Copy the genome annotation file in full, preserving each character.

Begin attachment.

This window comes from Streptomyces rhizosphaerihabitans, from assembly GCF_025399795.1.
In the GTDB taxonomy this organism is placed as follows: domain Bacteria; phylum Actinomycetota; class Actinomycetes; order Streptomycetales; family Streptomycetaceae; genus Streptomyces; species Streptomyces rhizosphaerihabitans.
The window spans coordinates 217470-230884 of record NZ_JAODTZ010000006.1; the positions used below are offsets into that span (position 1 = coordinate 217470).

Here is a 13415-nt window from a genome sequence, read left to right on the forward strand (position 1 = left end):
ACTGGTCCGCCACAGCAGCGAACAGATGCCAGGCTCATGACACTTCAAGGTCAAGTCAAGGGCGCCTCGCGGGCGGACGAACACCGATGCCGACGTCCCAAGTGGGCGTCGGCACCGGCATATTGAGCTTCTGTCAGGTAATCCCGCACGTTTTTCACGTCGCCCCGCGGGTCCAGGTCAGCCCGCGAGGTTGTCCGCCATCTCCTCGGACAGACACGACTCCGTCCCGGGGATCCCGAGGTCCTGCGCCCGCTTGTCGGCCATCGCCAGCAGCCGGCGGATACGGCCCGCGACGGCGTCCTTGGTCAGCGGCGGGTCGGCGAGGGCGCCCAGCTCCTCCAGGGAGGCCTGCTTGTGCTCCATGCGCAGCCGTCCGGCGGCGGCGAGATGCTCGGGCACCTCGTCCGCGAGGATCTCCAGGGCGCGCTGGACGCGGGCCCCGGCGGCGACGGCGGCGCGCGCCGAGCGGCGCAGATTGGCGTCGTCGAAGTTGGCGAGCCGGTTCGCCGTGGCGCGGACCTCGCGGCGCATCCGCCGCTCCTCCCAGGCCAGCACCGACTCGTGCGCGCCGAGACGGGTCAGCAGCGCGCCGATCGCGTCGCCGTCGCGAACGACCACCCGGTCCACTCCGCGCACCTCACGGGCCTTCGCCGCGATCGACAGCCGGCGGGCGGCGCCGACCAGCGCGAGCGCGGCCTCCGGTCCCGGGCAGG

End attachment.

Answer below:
This window comes from Streptomyces rhizosphaerihabitans, from assembly GCF_025399795.1.
In the GTDB taxonomy this organism is placed as follows: domain Bacteria; phylum Actinomycetota; class Actinomycetes; order Streptomycetales; family Streptomycetaceae; genus Streptomyces; species Streptomyces rhizosphaerihabitans.
The window spans coordinates 217470-230884 of record NZ_JAODTZ010000006.1; the positions used below are offsets into that span (position 1 = coordinate 217470).

Here is a 13415-nt window from a genome sequence, read left to right on the forward strand (position 1 = left end):
ACTGGTCCGCCACAGCAGCGAACAGATGCCAGGCTCATGACACTTCAAGGTCAAGTCAAGGGCGCCTCGCGGGCGGACGAACACCGATGCCGACGTCCCAAGTGGGCGTCGGCACCGGCATATTGAGCTTCTGTCAGGTAATCCCGCACGTTTTTCACGTCGCCCCGCGGGTCCAGGTCAGCCCGCGAGGTTGTCCGCCATCTCCTCGGACAGACACGACTCCGTCCCGGGGATCCCGAGGTCCTGCGCCCGCTTGTCGGCCATCGCCAGCAGCCGGCGGATACGGCCCGCGACGGCGTCCTTGGTCAGCGGCGGGTCGGCGAGGGCGCCCAGCTCCTCCAGGGAGGCCTGCTTGTGCTCCATGCGCAGCCGTCCGGCGGCGGCGAGATGCTCGGGCACCTCGTCCGCGAGGATCTCCAGGGCGCGCTGGACGCGGGCCCCGGCGGCGACGGCGGCGCGCGCCGAGCGGCGCAGATTGGCGTCGTCGAAGTTGGCGAGCCGGTTCGCCGTGGCGCGGACCTCGCGGCGCATCCGCCGCTCCTCCCAGGCCAGCACCGACTCGTGCGCGCCGAGACGGGTCAGCAGCGCGCCGATCGCGTCGCCGTCGCGAACGACCACCCGGTCCACTCCGCGCACCTCACGGGCCTTCGCCGCGATCGACAGCCGGCGGGCGGCGCCGACCAGCGCGAGCGCGGCCTCCGGTCCCGGGCAGG